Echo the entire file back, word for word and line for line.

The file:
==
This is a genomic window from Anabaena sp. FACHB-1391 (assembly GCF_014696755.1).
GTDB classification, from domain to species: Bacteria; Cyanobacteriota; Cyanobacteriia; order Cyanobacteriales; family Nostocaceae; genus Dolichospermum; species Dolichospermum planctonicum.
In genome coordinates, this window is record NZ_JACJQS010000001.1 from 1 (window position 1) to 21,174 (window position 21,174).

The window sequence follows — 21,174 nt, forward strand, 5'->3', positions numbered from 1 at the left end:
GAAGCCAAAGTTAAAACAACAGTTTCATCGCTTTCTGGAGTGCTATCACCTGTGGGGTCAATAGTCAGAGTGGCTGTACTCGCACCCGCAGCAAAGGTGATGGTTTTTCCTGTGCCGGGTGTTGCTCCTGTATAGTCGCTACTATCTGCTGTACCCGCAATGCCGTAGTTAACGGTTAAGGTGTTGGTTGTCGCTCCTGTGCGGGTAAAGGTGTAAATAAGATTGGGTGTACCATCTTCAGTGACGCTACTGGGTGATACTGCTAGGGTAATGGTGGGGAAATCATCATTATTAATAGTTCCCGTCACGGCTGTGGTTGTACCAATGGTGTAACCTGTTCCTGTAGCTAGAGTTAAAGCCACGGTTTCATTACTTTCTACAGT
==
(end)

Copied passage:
This is a genomic window from Anabaena sp. FACHB-1391 (assembly GCF_014696755.1).
GTDB classification, from domain to species: Bacteria; Cyanobacteriota; Cyanobacteriia; order Cyanobacteriales; family Nostocaceae; genus Dolichospermum; species Dolichospermum planctonicum.
In genome coordinates, this window is record NZ_JACJQS010000001.1 from 1 (window position 1) to 21,174 (window position 21,174).

The window sequence follows — 21,174 nt, forward strand, 5'->3', positions numbered from 1 at the left end:
GAAGCCAAAGTTAAAACAACAGTTTCATCGCTTTCTGGAGTGCTATCACCTGTGGGGTCAATAGTCAGAGTGGCTGTACTCGCACCCGCAGCAAAGGTGATGGTTTTTCCTGTGCCGGGTGTTGCTCCTGTATAGTCGCTACTATCTGCTGTACCCGCAATGCCGTAGTTAACGGTTAAGGTGTTGGTTGTCGCTCCTGTGCGGGTAAAGGTGTAAATAAGATTGGGTGTACCATCTTCAGTGACGCTACTGGGTGATACTGCTAGGGTAATGGTGGGGAAATCATCATTATTAATAGTTCCCGTCACGGCTGTGGTTGTACCAATGGTGTAACCTGTTCCTGTAGCTAGAGTTAAAGCCACGGTTTCATTACTTTCTACAGT